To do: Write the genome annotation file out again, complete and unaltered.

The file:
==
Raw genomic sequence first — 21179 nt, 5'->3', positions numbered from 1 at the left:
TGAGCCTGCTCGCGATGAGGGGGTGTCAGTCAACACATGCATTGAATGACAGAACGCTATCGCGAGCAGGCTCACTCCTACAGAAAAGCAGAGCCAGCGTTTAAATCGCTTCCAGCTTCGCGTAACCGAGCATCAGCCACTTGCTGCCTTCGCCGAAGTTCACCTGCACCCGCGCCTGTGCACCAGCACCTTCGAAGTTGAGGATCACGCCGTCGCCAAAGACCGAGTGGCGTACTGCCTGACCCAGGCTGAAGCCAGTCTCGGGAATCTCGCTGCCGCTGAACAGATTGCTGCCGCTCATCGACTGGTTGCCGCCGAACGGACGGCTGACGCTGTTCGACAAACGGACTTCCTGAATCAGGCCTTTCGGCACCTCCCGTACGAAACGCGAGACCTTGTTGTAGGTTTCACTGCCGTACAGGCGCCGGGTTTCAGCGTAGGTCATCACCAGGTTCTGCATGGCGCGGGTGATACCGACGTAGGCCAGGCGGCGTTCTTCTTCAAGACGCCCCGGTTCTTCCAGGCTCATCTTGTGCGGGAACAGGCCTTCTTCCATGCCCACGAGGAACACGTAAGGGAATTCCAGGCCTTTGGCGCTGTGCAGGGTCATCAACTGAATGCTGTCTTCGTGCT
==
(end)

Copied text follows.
Raw genomic sequence first — 21179 nt, 5'->3', positions numbered from 1 at the left:
TGAGCCTGCTCGCGATGAGGGGGTGTCAGTCAACACATGCATTGAATGACAGAACGCTATCGCGAGCAGGCTCACTCCTACAGAAAAGCAGAGCCAGCGTTTAAATCGCTTCCAGCTTCGCGTAACCGAGCATCAGCCACTTGCTGCCTTCGCCGAAGTTCACCTGCACCCGCGCCTGTGCACCAGCACCTTCGAAGTTGAGGATCACGCCGTCGCCAAAGACCGAGTGGCGTACTGCCTGACCCAGGCTGAAGCCAGTCTCGGGAATCTCGCTGCCGCTGAACAGATTGCTGCCGCTCATCGACTGGTTGCCGCCGAACGGACGGCTGACGCTGTTCGACAAACGGACTTCCTGAATCAGGCCTTTCGGCACCTCCCGTACGAAACGCGAGACCTTGTTGTAGGTTTCACTGCCGTACAGGCGCCGGGTTTCAGCGTAGGTCATCACCAGGTTCTGCATGGCGCGGGTGATACCGACGTAGGCCAGGCGGCGTTCTTCTTCAAGACGCCCCGGTTCTTCCAGGCTCATCTTGTGCGGGAACAGGCCTTCTTCCATGCCCACGAGGAACACGTAAGGGAATTCCAGGCCTTTGGCGCTGTGCAGGGTCATCAACTGAATGCTGTCTTCGTGCT